Nashville Business Journal by Jamie McGee, Staff Writer
Filming for "Nashville" is now underway at the Music Row Roundabout.
Anyone who drove through the Music Row Roundabout Monday noticed that the "Nashville" series has begun filming. Local filmmakers and entertainment leaders are confident that the show's economic boost will extend well beyond the actors’ paychecks.
"This has the potential to be the biggest deal in the production community that we've had," said Curt Hahn, CEO of Nashville-based Film House production company. "Unlike a movie that comes and shoots here for 10 or 20 or 30 or 40 days at the most and goes away, 'Nashville' has the potential to provide scores of days of production work each year indefinitely, as long as the series is renewed."
The show, produced by Lionsgate, ABC Studios and Gaylord Entertainment (NYSE: GET), is expected to employ more than 350 Tennesseans, according to the Tennessee Department of Economic and Community Development, which has provided a $7.5 million reimbursable grant that will based on the production's Tennessee expenditures.
Beyond lighting and sound technicians, film crews, caterers and transportation companies benefiting from the show's production, the music industry also has much to gain, as much of the musical scoring recording and publishing will be done here, the department said in a release.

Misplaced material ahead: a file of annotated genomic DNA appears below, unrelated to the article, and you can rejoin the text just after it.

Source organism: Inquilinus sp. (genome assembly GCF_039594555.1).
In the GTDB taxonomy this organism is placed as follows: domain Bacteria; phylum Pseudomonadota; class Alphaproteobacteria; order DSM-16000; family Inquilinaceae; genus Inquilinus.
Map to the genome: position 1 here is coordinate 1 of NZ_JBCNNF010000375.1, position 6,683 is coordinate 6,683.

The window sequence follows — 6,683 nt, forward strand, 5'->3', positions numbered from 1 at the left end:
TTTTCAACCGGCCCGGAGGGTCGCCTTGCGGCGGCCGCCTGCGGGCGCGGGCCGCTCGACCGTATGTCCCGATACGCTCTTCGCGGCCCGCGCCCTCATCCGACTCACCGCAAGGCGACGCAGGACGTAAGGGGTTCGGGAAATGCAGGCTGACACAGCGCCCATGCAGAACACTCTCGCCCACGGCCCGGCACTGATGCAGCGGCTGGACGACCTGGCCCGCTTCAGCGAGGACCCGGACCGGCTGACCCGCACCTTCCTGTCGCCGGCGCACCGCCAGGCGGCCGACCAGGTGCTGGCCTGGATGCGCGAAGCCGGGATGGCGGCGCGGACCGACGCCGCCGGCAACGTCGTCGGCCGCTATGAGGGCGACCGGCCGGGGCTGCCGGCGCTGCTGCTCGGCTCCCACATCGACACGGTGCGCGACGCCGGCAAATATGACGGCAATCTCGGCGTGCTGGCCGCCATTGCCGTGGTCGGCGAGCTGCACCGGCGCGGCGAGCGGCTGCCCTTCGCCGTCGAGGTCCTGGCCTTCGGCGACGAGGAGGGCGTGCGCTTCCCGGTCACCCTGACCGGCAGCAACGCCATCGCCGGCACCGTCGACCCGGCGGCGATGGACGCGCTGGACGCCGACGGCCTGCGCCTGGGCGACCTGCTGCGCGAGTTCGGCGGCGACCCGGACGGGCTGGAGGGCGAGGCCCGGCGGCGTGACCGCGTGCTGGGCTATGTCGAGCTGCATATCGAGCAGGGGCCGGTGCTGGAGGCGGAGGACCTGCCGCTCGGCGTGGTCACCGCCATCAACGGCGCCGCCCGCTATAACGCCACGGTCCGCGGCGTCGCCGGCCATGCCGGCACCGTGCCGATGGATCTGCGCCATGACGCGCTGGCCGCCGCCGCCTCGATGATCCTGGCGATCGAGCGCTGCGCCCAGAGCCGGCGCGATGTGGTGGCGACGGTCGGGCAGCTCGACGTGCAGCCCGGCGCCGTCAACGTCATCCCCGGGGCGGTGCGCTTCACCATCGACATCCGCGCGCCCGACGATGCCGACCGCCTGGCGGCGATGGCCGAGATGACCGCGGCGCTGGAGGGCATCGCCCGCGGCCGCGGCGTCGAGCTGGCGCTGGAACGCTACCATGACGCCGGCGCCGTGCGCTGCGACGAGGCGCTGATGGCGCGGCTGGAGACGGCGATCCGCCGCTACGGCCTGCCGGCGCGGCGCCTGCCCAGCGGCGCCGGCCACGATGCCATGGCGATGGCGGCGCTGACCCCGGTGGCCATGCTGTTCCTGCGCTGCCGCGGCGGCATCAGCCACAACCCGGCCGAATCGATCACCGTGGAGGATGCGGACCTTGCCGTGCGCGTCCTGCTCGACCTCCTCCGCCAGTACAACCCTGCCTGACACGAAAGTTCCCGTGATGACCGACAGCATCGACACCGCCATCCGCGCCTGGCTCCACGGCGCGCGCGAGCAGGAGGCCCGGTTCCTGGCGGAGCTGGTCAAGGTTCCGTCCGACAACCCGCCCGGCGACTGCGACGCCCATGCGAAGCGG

"It is one of the more music-intensive shows I've seen in a long time," said Joe Galante, former chairman of Sony Music Nashville, remarking on the show's pilot. "I think it represents a real opportunity for new and established artists and even catalog artists to receive exposure plus income from licensing of the songs… It's all found money for both the writers and publishers and record companies in terms of licensing of those songs."
The show, written by Oscar-winner Callie Khouri ("Thelma & Louise"), features Connie Britton ("Friday Night Lights") playing Rayna James, an established country star having to share the spotlight with the sexy, rising sensation Juliette Barnes, played by Hayden Panetierre ("Heroes"). The show also highlights Rayna's family challenges that involve a powerful, wealthy father and a husband considering a political career, according to ABC's website.
"The basic plotline holds an awful lot of potential because each week you have to spin off a new story," Hahn said. "It seems like the music business as an entity provides lots of fertile ground for multiple story lines like that."
Entertainment leaders are hoping the story lines keep the show around for more than one season.
"This is so far one of the biggest and most sustained projects we have had," said Peter Kurland, business agent for Local 492, an International Alliance of Theatrical Stage Employees union representing Tennessee television workers. "If they order more episodes there could be a crew this size working literally for years."
Jamie McGee covers tourism, entertainment and technology.